Review — Death Note (2017)

Alright, here’s the rundown of Netflix’s original live action adaptation of Death Note. Overall, I thought it was good. Not amazing, by any means, but long story short, the problems I had didn’t involve the actors, the character choices (well…), or any of the obvious changes they made to the original story. My biggest problem was the plot holes.

But before we get into that, let’s talk about something first. Obviously, comparing any movie adaptation to whatever it was based on is going to be bad for one of them, which ostensibly means that, of course, “the book is always better”. But that really isn’t fair, because the book will have several hours more than the movie will to establish everything, and to be blunt, there is more going on in movies. More people involved. I think that, and a number of other reasons, makes changing the original story to fit two hours forgivable.

I think Death Note did a good job with what it had to work with. The opening shot made sense, and was cheesy. A book falls out of a sky, and the protagonist is confused. He looks up to figure out where it came from, but it starts raining really hard really fast, so he takes it with him as he gets out of the rain. Curiosity is the primary reason he takes it at first, and it isn’t forced or cheesy. Plus, the sudden rain shows the unnatural power involved with this thing, and as a bonus it does a great job setting the tone of the movie.

That said, the progression of everything that happens makes a lot of sense. The thing I liked about the anime was that a lot of the time, Light was clever and did things I never would have thought of to hide his identity, so it was even more impressive when L narrowed it down eventually anyway. I really didn’t get the sense that Light was brilliant in this movie, though. I know I just said comparing it to the original is bad, but hear me out. The wit involved in both characters actions and interactions was what made the anime for me. If this was just some shmuck with the power to kill people I wouldn’t be interested because I wouldn’t believe that he would avoid being caught. But Light isn’t that clever in this movie. He’s not (that) stupid, mind you, but he’s no genius. So it makes it a little annoying when L doesn’t figure it out right away. Obviously, they have to fill the two hours, but I’m watching this for character brilliance, damn it!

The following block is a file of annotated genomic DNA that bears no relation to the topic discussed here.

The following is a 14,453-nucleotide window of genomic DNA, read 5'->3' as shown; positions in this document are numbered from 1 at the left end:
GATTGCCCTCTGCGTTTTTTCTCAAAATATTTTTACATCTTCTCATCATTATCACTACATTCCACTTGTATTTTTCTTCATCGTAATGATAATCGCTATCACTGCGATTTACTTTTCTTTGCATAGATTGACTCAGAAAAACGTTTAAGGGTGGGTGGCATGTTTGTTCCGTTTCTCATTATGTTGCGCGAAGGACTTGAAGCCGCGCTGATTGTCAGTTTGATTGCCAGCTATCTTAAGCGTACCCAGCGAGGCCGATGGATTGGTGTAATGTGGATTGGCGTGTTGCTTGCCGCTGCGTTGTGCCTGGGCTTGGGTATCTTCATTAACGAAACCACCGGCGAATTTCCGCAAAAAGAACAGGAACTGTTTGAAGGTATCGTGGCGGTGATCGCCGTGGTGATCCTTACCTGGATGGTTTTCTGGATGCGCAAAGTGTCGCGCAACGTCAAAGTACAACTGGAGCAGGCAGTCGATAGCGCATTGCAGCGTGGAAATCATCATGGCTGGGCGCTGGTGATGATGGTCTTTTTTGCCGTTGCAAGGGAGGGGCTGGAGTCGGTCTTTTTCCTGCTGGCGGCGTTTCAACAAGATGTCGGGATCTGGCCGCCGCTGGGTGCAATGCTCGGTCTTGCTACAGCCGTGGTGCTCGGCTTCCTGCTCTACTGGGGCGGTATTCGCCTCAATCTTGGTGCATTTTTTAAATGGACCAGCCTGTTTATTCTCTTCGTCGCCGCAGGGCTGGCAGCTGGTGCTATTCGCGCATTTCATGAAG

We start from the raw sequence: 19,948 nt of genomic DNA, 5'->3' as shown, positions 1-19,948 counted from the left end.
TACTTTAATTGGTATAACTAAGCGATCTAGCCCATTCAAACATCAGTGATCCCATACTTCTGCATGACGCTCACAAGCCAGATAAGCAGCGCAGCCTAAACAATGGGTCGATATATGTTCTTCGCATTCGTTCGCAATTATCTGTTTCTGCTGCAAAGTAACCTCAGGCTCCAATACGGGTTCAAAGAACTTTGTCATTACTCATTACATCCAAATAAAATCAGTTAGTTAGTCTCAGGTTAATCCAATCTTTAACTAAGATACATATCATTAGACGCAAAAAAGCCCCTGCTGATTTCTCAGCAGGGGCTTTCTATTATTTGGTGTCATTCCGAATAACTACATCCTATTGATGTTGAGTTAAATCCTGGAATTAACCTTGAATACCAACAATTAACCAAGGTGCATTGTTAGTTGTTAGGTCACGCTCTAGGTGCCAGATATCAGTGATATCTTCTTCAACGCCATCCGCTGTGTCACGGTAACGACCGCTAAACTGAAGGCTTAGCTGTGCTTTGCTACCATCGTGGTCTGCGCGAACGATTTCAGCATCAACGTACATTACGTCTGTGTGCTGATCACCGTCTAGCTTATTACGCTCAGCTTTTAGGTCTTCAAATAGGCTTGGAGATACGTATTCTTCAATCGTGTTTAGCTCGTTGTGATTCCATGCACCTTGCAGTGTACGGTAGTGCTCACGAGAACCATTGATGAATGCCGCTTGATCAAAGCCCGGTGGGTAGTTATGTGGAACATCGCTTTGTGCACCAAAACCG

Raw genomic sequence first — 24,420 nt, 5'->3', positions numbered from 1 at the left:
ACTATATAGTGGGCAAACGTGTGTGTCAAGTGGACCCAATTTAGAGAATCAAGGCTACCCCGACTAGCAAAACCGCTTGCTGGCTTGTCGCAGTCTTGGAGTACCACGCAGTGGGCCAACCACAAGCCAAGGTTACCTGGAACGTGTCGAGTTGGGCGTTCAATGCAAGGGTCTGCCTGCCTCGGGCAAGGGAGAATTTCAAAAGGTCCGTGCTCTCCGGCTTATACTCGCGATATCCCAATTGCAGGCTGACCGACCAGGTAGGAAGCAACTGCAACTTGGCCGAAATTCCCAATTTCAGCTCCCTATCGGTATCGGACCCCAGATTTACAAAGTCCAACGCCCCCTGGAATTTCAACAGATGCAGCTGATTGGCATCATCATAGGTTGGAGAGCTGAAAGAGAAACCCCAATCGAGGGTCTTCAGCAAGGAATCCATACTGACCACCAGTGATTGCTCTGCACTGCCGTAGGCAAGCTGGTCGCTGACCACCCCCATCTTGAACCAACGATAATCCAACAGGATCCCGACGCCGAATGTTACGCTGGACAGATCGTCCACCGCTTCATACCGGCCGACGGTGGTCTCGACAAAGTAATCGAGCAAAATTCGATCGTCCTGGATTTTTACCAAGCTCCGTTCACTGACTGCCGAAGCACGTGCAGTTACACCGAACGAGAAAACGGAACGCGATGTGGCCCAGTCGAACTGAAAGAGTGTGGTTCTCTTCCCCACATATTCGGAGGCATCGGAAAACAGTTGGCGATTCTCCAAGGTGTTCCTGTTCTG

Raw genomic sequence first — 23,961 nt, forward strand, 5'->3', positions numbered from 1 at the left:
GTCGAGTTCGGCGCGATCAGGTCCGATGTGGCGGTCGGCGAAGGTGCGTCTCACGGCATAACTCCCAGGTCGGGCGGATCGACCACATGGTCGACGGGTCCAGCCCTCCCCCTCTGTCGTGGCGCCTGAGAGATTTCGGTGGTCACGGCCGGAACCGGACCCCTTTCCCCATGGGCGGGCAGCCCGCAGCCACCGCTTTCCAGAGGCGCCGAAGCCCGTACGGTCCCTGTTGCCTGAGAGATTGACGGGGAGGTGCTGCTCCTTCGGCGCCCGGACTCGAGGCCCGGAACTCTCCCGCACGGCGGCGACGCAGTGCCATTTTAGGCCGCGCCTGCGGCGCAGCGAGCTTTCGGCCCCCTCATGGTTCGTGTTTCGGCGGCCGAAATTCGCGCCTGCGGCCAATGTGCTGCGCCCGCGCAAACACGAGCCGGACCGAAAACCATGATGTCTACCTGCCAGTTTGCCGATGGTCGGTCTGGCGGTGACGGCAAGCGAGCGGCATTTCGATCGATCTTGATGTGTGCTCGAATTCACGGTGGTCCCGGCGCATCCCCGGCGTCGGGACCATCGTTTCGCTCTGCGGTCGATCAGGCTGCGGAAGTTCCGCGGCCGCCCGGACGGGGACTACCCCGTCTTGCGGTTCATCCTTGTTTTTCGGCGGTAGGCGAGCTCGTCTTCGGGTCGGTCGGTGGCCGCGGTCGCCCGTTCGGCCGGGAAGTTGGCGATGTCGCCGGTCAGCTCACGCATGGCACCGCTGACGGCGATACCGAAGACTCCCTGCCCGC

(Minor spoilers here: Specifically, L publically threatens Kira and, when he doesn’t die, deduces that Kira must need a name and a face in order to kill. The problem is, this is speculation, not proof. He claims that if Kira could have killed him, he would have, but then, he also knows Kira is human. Humans are petty, so it could simply be that Kira is arrogant and wants to see how competent a detective L is. The fact that L doesn’t consider this as a possibility is, frankly, a little odd.)

Another great thing that the movie does is that it plays with the “rules” of the magic of the notebook, and does it in a way that makes sense. They aren’t hard to grasp onto once the audience is shown that it can work, so when things go wrong because rules are twisted in ways you didn’t expect, you have to give them credit.

A few times, though, it bent the rules without explaining. There was a time that Light wrote a condition describing how somebody would die if they took an action. As far as we know, though, writing the name in the book kills them. There is no “if” about it. The movie doesn’t confirm one way or another how this works exactly, so it seems weird. Another time was when Light threatened to write the name of his death god, Ryuk, in the book to kill him. Ryuk basically says, “Good luck. The furthest anyone has gotten is two letters.” Except in an earlier scene, the book has some notes in it that says “Don’t trust Ryuk. He’s not your friend.” Sounds like his full name has already been written in the book, so how is he not dead? Is there some rule that you have to have deadly intent when you write their name? Because that’s not established in the movie.

All in all, it’s a solid movie. It has some good scenes (the one where Ryuk is introduced is very well done), and the story is really dramatic, as you might expect. Also not surprisingly, it’s very graphic. Also, this one is certainly way better than the other live action Death Note, of which I remember nothing about. I consider that a blessing.

Review –Lockwood & Co. Series